Biography: Robert Dudley, 1st Earl of Leicester

220px-Robert_Dudley_Leicester(Born June 24, 1532- Died September 4, 1588)
Son of John Dudley, 1st Duke of Northumberland and Jane Guildford
Married to Amy Robsart and Lettice Knollys. (He did have a mistress named Douglas Sheffield).
Father of Sir Robert Dudley and Robert Dudley, Lord Denbigh.
Robert Dudley was known as one of Elizabeth I’s favorites at court. He tried to convince Elizabeth for 20 years to marry him, but it failed.

Robert Dudley was born on June 24, 1532 to John Dudley, 1st Duke of Northumberland and his wife Jane Guildford. Robert was the fifth child out of thirteen. Robert was tutored by John Dee, Thomas Wilson, and Roger Ascham and was taught how to be a courtier in the courts of Henry VIII and Edward VI. Robert had a certain knack for foreign languages and writing. In 1549, he participated in ending the Kett’s Rebellion, and this is where it is alleged that he met his first wife Amy Robsart, the daughter and heiress of Sir John Robsart, a gentleman farmer from Norfolk. The couple was married on June 4, 1550 in the presence of King Edward VI at Sheen Palace. It is believed that this marriage was a love match, but the couple depended heavily on the gifts from John Dudley, since he was the de facto ruler of England from 1550 until 1553 because Edward VI was very ill.

On July 6, 1553, King Edward VI died. Edward decided to not listen to his father’s Act of Succession and removed Mary and Elizabeth from the line of succession in order to place his cousin Lady Jane Grey on the throne. Lady Jane Grey was married to John Dudley’s son Guilford Dudley. John Dudley raised an army for Lady Jane Grey to face off against Mary to prevent her from becoming queen, but it failed and Jane’s reign ended on July 19th. Robert Dudley was put in the Tower of London and condemned to death, just like his brothers and his father, who were executed. Robert Dudley was in the Tower the same time that Elizabeth was imprisoned there for her alleged involvement in the Wyatt Rebellion. In February 1554, Guildford Dudley was executed and in the autumn, the surviving brothers, Robert and Ambrose, were released from prison. Later that year, Ambrose and Robert were welcomed to participate at a tournament to celebrate Anglo-Spanish friendship.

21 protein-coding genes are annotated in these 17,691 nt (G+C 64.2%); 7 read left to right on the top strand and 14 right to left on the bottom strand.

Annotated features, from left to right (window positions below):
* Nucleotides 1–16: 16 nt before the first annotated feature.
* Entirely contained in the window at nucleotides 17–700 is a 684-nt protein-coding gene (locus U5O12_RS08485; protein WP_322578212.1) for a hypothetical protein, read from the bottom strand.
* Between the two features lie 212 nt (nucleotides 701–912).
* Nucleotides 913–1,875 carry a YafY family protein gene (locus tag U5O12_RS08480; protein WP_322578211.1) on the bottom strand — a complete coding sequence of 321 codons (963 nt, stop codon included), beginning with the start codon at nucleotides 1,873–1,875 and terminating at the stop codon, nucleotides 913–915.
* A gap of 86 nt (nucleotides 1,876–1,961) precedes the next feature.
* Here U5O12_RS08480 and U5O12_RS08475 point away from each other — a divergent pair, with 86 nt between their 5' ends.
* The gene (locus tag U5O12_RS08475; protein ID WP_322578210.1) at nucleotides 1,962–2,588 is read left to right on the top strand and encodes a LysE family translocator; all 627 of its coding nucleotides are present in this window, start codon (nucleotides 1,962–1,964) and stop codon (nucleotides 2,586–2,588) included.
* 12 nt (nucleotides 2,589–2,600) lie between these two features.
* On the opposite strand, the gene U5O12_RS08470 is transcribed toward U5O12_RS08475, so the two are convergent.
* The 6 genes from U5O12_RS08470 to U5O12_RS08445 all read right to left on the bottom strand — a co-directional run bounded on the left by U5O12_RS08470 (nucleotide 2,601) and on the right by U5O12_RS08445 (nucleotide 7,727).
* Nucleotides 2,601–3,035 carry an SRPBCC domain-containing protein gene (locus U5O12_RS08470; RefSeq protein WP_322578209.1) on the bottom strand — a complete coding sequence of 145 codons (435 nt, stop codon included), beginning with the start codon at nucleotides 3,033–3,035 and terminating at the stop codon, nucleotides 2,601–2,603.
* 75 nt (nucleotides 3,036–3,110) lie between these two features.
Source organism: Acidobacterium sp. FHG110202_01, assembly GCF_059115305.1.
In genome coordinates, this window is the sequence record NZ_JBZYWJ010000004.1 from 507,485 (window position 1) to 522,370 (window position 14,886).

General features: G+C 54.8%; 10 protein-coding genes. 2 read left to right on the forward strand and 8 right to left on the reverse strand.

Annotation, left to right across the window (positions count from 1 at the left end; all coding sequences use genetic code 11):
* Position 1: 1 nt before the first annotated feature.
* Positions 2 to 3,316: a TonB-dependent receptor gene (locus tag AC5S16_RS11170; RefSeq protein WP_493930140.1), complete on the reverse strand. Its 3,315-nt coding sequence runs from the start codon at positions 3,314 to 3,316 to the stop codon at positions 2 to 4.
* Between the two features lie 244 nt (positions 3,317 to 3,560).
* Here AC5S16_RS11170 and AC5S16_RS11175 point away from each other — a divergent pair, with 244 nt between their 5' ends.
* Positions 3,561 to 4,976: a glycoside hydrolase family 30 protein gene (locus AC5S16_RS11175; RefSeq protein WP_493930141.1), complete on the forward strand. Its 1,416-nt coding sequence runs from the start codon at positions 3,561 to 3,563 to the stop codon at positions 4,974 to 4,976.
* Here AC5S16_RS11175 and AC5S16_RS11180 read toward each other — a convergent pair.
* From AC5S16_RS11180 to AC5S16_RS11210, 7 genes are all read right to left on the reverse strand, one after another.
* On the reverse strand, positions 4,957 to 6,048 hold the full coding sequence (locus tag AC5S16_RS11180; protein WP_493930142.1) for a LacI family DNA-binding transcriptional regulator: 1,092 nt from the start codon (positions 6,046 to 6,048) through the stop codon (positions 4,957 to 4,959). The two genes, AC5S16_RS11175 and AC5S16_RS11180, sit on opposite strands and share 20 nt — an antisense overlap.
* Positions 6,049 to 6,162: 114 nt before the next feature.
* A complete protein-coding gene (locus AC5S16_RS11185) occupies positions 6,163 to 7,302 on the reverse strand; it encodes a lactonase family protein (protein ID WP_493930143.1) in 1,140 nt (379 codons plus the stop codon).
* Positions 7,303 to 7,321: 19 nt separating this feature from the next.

In 1557, Robert and Amy were able to allowed to repossess some of their former lands, and in March of the same year Dudley was at Calais where he was chosen to deliver personally to Queen Mary the happy news of Philip’s return to England. Ambrose, Robert, and Henry Dudley, the youngest brother, fought for Philip II at the Battle of St. Quentin in August 1557 where Henry Dudley was killed. During the first parliament of 1558, Mary I restored Robert Dudley and his siblings titles and they were able to return to court. Mary I would die on November 17, 1558.

On November 18, 1558, Robert Dudley was there to witness Elizabeth’s accession. He was at Hatfield to see Elizabeth receive the Great Seal and the same day, he was created Master of the Horse the same day. The Master of the Horse was a very prestigious position that required much personal attendance on the Queen, as well as organizing her public appearances, progresses, and her personal entertainment. This was a title that suited Robert very well and because he did a great job at this position, Elizabeth lavished titles and honors on him. In April 1559, Robert Dudley was made a Knight of the Garter. Elizabeth spent a lot of time with Dudley and the rumors began to spread that the two were lovers. There were even threats on Dudley’s life and rumors that Elizabeth had a child by Dudley.

Elizabeth would not let Dudley leave her side at court. They acted very much like a married couple. However, there was another person in the middle of this relationship between Elizabeth and her favorite and that was Dudley’s wife Amy Robsart. On September 8, 1560, Amy was found at the bottom of a staircase at Cumnor Place near Oxford with her neck broken. Many speculated that Dudley had his wife killed in order to marry the queen or that she committed suicide, but recent research has shown that it was probably an accident.

In 1561, Dudley wanted to get away and seek military adventures abroad, but Elizabeth would not let him leave. In 1562 when Elizabeth fell ill with smallpox, she said that if she was to die, she wanted Dudley to become Protector of the Realm; Elizabeth did recover so Dudley never became the Protector, but he did become a privy councilor. Dudley still wanted to be involved in foreign affairs and he did get his chance, but probably not the way he wanted. In 1563, Elizabeth offered Dudley as a suitor for Mary Queen of Scots. Both Dudley and Mary Queen of Scots were not convinced about Elizabeth’s sincerity so she decided to make Dudley more appealing to Mary. Elizabeth made Dudley the Earl of Leicester in 1564. Dudley soon realized that his chances for marrying Elizabeth were dwindling fast, but he was still hopeful that she would chose to marry him.

In July 1575, Dudley staged an elaborate 19- day festival that was meant to be his last proposal for the queen’s hand, but it failed. It was in 1569 when Dudley began his affair with Douglas Sheffield, who was a young widow from the Howard family. Dudley refused to marry her, but the couple did have a child in 1574 named Robert Dudley, named after his father.

Dudley would marry again to Lettice Knollys. Lettice Knollys was the wife of Walter Devereux, 1st Earl of Essex, and first cousin once removed of Queen Elizabeth on her mother’s side. Leicester had flirted with her in the summer of 1565, causing an outbreak of jealousy in the Queen. After Lord Essex went to Ireland in 1573, they possibly became lovers. In July 1576 Essex returned to Ireland, where he died of dysentery in September.